“Aging In Place Is Fluid, As Is The Concept Of Age”

This couple is sitting and enjoying quiet conversation and a cup of coffee as they enjoy each other and the home they occupy longterm as they age in place in comfortable surroundings

Aging in place is a fluid concept. what we do today doesn’t necessarily match or coincide with what we did just a short time ago. our needs may be different, along with our abilities or requirements, and our attitudes or perspective may have changed as well.

We are constantly being introduced to news items and worldly events. We can’t help but be shaped, or at least influenced, by the reporting of these items and events. The recent COVID-19 outbreak and the way we’ve adapted to it is such a case. We have learned to age in place a little differently and to venture out into the world much more cautiously.

Aging in place has taken on a new dimension and importance for us. A couple of months ago many people probably had not considered themselves to be aging in place or given the concept much thought at all. Yet here they are weeks later, looking back, and they notice that they have spent a considerable amount of time in their homes – for better or for worse depending on how their homes may have allowed them to be comfortable in that space.

Comfort, convenience, safety, accessibility, and enjoyment are the top five attributes of aging in place, and many people are just now or quite recently discovering that their homes can provide many, if not all, of these. Prior to being requested to remain at home much or essentially all of the time, they may not have placed much stock in whether their home could accommodate them for extended periods of time. They may have discovered, much to their surprise, that they were aging in place rather well or that they could make the necessary accommodations to do better than they were.

This is why aging in place is fluid. Our requirements and needs today aren’t necessarily what they were yesterday last week or a month ago. Nor will they remain static into the future necessarily.

Our mobility needs, our sensory changes, and the perception of our world around us certainly are subject to change as the days pass. Just within the last couple of months and being in our home so much, we may have noticed that we have had to adapt our activities to the way our home was configured, or we discovered that surprisingly our homes served us quite well and that we liked them more than we even suspected we did.

As we age or get older, our needs are likely to change. Our vision, hearing, gait, stride, and pace of living may fall off a little, but our homes should be able to accommodate us so that the changes are relatively seamless. When there is a noticeable conflict, this is the time to note how the home needs to be improved for the future, and we need to be summoned to help them accomplish the desired changes.

If we were to ask people how well their home can serve their needs, we might get a mixed response. This would be especially true if we asked them four or five months ago. Now that they’ve had an opportunity to see what their homes can provide, they either love their homes even more or are at a noticeable stage of conflict with their homes. Hopefully, this latter case is not true but if it is, what an opportunity we have to help make things better. Whether we will be faced with another shelter in place situation in the next year or two, or an illness or injury confines a person to their home, or they have reached a stage in life where remaining at home and aging in place for the balance of their life is what they want or need to do, having a home that provides the safety, comfort, and mobility that someone deserves is our objective.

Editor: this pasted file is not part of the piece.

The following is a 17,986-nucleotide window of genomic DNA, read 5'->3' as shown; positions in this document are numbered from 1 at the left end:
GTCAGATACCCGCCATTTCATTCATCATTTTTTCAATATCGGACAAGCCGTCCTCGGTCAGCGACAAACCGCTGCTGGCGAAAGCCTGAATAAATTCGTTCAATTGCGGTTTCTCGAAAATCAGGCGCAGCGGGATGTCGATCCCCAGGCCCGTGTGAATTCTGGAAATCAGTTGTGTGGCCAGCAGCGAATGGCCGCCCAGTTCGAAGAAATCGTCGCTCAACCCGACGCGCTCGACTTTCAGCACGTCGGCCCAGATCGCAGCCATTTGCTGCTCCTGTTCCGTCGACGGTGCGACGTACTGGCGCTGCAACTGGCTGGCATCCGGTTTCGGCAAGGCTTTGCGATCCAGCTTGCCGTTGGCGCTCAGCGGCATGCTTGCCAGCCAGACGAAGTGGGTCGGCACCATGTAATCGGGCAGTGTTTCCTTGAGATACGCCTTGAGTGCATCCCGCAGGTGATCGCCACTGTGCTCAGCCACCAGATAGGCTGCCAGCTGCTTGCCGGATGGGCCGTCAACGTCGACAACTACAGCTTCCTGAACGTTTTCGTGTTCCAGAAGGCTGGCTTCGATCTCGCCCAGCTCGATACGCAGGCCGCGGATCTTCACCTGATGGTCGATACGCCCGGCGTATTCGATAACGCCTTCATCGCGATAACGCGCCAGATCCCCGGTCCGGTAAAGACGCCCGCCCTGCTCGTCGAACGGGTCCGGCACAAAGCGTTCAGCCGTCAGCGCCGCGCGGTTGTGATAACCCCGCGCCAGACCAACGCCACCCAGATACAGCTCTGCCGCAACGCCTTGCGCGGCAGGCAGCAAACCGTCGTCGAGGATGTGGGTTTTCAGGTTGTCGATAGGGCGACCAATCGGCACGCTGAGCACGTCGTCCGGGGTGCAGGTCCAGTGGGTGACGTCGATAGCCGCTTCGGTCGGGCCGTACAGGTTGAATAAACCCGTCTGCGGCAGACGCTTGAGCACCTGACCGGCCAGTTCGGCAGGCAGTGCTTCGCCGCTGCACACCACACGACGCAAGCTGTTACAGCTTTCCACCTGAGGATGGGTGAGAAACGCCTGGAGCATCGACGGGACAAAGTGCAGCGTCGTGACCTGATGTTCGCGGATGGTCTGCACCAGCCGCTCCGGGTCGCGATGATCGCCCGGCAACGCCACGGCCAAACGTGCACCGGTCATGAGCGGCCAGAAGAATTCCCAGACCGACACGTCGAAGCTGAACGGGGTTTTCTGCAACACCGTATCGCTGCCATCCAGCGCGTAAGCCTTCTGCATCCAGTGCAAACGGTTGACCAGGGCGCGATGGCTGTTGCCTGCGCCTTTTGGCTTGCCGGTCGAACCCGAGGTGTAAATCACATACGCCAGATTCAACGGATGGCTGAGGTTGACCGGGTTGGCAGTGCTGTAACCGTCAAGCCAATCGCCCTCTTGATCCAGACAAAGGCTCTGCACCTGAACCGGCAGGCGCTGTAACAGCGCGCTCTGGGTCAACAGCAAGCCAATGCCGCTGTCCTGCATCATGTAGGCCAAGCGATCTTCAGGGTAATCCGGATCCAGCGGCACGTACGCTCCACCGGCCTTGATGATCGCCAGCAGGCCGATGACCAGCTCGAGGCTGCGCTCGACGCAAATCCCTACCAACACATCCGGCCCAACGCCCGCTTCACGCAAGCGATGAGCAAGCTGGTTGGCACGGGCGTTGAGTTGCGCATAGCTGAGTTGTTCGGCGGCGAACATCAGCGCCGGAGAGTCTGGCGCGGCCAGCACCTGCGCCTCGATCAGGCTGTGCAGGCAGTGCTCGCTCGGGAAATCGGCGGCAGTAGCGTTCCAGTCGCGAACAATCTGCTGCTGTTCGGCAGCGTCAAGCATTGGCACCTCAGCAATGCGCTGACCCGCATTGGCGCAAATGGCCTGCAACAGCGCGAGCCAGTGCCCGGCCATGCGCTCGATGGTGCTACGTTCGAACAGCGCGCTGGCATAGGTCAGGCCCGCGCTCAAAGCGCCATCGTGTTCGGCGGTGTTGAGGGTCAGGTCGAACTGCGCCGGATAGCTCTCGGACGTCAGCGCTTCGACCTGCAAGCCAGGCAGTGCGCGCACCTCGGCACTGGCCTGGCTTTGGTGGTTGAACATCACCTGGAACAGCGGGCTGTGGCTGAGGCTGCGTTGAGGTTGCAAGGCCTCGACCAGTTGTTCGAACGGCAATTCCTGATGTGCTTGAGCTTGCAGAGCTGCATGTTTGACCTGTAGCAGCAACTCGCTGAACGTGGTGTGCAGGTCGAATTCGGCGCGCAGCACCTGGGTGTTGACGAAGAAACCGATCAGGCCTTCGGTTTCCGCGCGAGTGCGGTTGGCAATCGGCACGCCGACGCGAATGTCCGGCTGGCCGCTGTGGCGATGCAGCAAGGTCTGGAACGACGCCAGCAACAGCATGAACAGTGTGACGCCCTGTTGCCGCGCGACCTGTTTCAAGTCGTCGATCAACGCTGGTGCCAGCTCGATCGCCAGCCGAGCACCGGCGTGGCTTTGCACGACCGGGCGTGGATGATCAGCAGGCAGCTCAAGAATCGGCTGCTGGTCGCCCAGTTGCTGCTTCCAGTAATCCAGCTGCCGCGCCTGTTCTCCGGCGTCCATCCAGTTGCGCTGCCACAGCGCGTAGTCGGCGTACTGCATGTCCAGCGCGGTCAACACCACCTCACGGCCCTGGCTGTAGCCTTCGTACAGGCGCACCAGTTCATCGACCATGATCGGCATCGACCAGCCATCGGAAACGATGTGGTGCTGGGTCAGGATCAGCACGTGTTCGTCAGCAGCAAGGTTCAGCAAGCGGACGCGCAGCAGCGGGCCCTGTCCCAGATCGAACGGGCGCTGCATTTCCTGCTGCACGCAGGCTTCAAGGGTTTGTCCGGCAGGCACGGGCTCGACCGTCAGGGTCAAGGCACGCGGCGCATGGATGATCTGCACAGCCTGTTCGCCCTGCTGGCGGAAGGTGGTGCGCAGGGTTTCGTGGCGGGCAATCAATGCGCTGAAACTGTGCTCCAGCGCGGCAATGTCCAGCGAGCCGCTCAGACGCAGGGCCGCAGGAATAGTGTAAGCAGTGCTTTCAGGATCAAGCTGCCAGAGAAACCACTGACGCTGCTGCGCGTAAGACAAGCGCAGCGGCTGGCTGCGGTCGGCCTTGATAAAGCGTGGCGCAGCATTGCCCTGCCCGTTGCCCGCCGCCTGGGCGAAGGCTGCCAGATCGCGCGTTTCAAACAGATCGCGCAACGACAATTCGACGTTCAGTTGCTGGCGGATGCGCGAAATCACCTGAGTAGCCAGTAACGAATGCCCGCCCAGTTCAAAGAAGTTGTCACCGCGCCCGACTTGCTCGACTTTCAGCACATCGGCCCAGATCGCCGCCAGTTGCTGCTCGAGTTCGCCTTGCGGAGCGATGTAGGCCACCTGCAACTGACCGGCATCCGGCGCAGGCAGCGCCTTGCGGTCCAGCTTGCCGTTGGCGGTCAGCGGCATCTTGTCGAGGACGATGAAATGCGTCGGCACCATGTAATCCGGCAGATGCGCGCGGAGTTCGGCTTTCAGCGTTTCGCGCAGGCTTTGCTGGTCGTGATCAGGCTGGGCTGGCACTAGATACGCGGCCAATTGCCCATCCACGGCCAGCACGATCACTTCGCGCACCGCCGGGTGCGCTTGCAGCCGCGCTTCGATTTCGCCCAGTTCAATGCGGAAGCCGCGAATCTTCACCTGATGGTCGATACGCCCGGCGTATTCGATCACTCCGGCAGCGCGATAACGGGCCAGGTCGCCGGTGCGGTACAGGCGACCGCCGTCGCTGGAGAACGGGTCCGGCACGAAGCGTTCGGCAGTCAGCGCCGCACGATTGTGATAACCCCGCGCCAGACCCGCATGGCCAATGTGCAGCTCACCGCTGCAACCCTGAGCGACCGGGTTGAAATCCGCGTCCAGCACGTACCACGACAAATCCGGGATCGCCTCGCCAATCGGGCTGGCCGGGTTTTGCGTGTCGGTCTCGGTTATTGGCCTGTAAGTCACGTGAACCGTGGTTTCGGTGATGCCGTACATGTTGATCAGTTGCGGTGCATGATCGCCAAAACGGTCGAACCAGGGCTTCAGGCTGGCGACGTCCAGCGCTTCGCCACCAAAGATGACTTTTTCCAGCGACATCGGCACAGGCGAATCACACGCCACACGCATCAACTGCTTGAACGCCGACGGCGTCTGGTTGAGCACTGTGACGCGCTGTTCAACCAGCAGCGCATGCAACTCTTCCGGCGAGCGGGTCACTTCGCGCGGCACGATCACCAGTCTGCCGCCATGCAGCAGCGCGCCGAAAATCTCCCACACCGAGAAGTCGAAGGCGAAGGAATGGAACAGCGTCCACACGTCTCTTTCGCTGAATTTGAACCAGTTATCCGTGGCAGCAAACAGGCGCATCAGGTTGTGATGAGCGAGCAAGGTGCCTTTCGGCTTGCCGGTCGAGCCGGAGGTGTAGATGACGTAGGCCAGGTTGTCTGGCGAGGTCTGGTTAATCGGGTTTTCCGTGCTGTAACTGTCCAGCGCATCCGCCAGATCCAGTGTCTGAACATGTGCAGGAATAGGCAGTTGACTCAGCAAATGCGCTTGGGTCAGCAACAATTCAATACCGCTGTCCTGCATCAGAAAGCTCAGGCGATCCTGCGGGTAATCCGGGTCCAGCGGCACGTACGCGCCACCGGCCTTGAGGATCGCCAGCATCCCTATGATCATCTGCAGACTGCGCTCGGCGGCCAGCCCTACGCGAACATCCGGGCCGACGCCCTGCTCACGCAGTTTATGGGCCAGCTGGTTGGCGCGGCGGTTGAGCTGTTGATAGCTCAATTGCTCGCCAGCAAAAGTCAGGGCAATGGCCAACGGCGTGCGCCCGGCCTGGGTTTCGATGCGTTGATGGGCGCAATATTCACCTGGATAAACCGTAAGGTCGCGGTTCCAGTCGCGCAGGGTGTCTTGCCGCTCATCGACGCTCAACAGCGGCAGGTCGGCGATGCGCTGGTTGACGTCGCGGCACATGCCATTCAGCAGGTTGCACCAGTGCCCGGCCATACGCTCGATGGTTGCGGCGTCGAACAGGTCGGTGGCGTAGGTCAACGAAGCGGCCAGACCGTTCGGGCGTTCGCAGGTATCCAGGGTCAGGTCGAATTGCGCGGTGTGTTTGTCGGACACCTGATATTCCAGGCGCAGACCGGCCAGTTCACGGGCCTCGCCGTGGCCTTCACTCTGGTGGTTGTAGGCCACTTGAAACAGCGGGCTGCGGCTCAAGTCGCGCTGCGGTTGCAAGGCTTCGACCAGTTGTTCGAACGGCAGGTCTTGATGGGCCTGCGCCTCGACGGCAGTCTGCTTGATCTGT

Notice that our concept of aging and what is old varies by what we’re discussing. Some of us do not like to be described or thought of as old, and the idea of aging may not seem that pleasant to our ears. Nevertheless, not everyone gets to enjoy old age so those of us who attain it should embrace it and welcome it even if we have various challenges.

Speaking of age, we happily talk about aged wine, whiskey,  cheese, artwork, cigars, and other items where we feel that age is an attribute. We talk about the age of various insurance policies. we talk about how long we have been a client or customer of a certain merchant or company, feeling that gives us a certain status or additional rights.

When we sell an item, we frequently discuss it in terms of its age – either when we purchased it or how old it is and how long it’s been performing at an acceptable quality. Sports records are noted for when they were achieved and how long it’s been since someone has equaled or come close to eclipsing that mark. We talk about how long it’s been since a championship has been won by a particular team or the last time a particular weather event occurred.

It’s not just us who are aging but our trees, gardens, landscaping homes, cars, children, and everything else dear to us. It really couldn’t be any other way. Therefore, aging in place is an acknowledgment that we have additional years projected to live and that we want to do them in a home that we find comfortable, safe, convenient, accessible, and enjoyable for our needs and those of anyone whom we might invite to visit us or share in what we have to offer.

Aging in place is as real as it gets even if we don’t label or identify with – it’s still happening.


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